We’ve already seen some of the smartest bond money in the world step aside with Bill Gross of Pimco choosing to exit the 30-year bond bull. However, like most smart money, he’s probably early on the way out and will probably miss the last leg up. Although, he was recently quoted about buying the bottom of the shutdown that it was like, “picking up pennies on the street. Somehow, I think he’ll survive. His pennies are not the same as my copper pennies. Banking analyst Dick Bove said on CNBC that the US balance sheet shows us at $16 TRILLION in the hole. Most of this is coming due between 2018 and 2020 as the Fed has taken advantage of lower yields across the board to increase the average length of maturity from 4.1 to 5.4 years since 2009.
Finally, the two papers presented this week will suggest that we EXTEND the length of the QE programs from the original goal of 6.5% unemployment and 2.5% inflation to perhaps 6% or even 5.5% unemployment as inflation is yet to rear its head. The Fed has increased its monetary base from less than $1 trillion prior to the economic implosion to more than $3.6 trillion. If the economic stimulus is the cause of the decline in unemployment from 10% to 7.2%, not counting a quarter of the US population who’ve quit looking for work, then a linear equation suggests that another $1 trillion would get us to 6% unemployment.
Current bond market expectations suggest the 10-year Treasury Note may close the year near 2.25%. That’s approximately 60 basis points above our current price of 126^27. The market would have to reach a new all time high of 133^13 for yields to decline this far. This represents a $6,500 rally per contract in the 10-year Note futures. Given the nature of the bond market, I expect to be able to get this market bought around the 125^00 level and would risk the trade to the 16-day government shutdown low around 122^00. This would provide a risk to reward of $3,000 to $8,400. While we fully intend to trade the bond rally, our primary concern remains focused on what happens once it’s over. The big question remains, “How can the Fed weasel its way out of a situation that they created for themselves while continuing to suggest not only its continuation but, its continuation beyond the original scope of its design?”
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Louise Yamada, a very well respected technical analyst was recently on CNBC discussing the case for a, “death cross,” in the commodity sector. While I agree with the general assessment that commodity prices as a whole could soften over the next six months, I take issue with the market instrument she chose to illustrate her point, the CCI as well as the general uselessness of this instrument as an investment vehicle. Therefore, we’ll briefly examine why we agree with the softness of the commodity markets and what I believe will follow shortly thereafter as well as a useful tool for individuals looking for commodity market exposure.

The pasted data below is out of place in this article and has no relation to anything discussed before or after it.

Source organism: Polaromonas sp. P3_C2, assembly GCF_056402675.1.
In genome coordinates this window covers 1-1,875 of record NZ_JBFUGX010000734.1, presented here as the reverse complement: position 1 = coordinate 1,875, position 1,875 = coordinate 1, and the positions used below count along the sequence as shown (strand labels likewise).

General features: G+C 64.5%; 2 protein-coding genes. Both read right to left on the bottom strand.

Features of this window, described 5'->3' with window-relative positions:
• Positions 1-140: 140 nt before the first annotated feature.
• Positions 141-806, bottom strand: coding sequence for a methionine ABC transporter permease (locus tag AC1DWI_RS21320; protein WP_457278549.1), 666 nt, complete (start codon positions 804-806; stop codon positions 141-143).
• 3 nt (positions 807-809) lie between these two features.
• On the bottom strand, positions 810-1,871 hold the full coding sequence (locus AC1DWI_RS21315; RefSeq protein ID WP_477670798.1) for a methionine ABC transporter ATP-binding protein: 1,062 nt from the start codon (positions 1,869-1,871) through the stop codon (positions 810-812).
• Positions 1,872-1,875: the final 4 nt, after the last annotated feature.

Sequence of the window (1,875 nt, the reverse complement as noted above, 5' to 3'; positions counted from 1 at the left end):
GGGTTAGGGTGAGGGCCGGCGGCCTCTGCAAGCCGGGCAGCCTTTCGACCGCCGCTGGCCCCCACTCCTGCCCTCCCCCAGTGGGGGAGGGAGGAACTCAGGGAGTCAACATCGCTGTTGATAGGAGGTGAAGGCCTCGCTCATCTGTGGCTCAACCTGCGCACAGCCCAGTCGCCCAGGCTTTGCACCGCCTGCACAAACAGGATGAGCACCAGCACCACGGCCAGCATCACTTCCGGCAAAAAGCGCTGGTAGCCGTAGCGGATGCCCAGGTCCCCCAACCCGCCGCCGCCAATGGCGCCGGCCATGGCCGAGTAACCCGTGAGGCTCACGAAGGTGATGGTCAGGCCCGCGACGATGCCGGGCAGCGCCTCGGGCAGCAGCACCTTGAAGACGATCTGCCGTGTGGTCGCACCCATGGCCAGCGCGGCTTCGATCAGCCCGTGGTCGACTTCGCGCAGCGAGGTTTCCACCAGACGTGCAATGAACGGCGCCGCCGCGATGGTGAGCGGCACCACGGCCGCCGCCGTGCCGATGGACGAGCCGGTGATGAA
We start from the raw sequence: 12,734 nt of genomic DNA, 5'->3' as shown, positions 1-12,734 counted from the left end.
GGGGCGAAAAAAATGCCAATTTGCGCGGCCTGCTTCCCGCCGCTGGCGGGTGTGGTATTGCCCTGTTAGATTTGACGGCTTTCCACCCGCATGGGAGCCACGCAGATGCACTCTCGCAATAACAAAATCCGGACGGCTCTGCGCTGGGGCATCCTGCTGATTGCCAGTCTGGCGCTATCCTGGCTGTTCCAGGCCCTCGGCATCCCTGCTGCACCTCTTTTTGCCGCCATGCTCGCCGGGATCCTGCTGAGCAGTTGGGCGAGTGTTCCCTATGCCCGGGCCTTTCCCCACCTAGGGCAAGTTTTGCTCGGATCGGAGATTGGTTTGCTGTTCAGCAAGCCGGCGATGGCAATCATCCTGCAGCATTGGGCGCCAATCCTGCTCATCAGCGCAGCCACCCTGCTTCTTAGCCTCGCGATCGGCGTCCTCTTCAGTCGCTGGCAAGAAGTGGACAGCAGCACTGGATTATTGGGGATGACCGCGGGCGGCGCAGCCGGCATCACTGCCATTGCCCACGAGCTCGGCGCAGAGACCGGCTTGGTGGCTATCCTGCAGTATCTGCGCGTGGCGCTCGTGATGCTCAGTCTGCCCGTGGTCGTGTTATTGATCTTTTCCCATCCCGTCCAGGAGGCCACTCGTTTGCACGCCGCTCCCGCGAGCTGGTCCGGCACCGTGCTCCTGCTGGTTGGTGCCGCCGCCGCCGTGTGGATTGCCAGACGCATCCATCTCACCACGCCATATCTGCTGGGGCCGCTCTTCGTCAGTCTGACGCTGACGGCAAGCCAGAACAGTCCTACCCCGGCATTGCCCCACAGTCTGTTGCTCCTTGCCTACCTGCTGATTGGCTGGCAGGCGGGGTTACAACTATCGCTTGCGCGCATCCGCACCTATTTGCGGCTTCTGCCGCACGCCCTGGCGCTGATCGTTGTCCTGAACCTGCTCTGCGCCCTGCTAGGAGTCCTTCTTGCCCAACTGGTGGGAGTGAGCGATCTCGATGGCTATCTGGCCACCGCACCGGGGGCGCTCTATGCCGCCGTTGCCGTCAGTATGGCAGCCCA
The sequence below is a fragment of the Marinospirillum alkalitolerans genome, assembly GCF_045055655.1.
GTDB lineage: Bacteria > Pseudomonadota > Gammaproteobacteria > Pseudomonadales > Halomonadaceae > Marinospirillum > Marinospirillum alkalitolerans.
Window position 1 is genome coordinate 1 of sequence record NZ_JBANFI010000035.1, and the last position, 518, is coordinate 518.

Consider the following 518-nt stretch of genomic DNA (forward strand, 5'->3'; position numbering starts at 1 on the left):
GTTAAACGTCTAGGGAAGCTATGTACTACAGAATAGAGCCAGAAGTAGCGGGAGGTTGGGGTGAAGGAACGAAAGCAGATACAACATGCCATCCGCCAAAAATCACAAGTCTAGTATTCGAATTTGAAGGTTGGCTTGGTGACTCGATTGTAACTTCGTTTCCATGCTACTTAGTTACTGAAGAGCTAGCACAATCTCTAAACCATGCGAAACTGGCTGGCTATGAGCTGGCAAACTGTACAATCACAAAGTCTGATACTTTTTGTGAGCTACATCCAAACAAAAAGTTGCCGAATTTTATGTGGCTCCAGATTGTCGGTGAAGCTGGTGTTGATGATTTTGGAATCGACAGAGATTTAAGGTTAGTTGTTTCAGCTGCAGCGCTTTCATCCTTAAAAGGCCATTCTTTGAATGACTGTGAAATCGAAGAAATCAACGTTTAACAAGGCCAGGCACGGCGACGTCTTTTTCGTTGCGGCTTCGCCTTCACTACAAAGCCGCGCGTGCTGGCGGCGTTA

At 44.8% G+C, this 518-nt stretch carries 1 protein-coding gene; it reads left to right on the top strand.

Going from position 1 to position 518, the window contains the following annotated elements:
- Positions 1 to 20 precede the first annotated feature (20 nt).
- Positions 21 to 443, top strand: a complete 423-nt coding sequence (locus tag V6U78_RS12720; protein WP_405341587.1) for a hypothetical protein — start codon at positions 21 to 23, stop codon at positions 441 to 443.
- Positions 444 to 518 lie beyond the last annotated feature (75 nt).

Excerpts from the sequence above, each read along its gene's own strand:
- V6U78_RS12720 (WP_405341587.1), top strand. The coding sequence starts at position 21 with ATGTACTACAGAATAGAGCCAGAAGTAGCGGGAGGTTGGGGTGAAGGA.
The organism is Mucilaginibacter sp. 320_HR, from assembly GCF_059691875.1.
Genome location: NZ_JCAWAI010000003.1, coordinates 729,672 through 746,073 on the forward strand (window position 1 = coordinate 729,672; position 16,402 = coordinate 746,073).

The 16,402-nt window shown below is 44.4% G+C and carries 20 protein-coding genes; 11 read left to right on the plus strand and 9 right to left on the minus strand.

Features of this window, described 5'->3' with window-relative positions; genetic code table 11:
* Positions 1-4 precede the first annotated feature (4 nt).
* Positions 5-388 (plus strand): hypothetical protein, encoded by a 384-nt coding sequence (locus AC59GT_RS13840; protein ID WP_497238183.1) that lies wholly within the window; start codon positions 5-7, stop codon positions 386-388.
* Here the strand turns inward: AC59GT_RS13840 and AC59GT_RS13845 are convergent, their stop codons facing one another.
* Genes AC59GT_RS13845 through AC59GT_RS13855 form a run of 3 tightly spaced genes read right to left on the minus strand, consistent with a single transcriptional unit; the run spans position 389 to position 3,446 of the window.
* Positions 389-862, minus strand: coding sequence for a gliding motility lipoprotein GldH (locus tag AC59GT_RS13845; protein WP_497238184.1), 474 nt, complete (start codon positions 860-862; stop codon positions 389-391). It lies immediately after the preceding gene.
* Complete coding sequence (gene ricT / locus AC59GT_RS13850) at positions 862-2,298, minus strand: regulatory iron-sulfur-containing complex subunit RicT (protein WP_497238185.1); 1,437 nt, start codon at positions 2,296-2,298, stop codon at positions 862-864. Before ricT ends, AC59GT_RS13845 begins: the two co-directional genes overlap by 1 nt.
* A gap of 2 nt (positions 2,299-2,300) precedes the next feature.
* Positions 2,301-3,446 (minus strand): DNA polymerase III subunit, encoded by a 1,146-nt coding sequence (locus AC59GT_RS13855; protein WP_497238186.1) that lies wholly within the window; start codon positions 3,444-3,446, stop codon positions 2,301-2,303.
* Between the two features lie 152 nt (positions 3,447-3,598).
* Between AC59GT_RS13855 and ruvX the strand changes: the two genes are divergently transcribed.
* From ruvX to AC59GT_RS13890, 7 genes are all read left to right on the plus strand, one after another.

The CCI is the Continuous Commodity Index. This index originated in 1957 as the CRB Index as named by the Commodity Research Bureau. It’s been revised and updated many times over the years to generally represent an equal weighting of 17 different commodity futures contract and is continuously rebalanced to maintain an equal 5.88% weighting per market. This really was the pioneering commodity index contract and was traded at the Chicago Mercantile Exchange actively until the early 19990’s. The proliferation of commodity funds and niche indexes since then has rendered the CCI useless and untradeable. In fact, the Intercontinental Exchange that held the licensing for this product delisted it this past April.
Louise Yamada’s point that the commodity markets may be softening is worth noting. She attacked it from a purely technical standpoint. She used the bearish chart pattern that was setting up on her hypothetical contract to illustrate the waning nature of the commodity markets’ failed rally attempts over the last year to suggest that there is more sell side pressure on the rallies than there is a willingness to buy on the declines. She further illustrated her point using the “death cross” of declining moving averages to suggest further bearishness was in store for the commodity markets cleverly noting the frown pattern made by the highs over the last two years.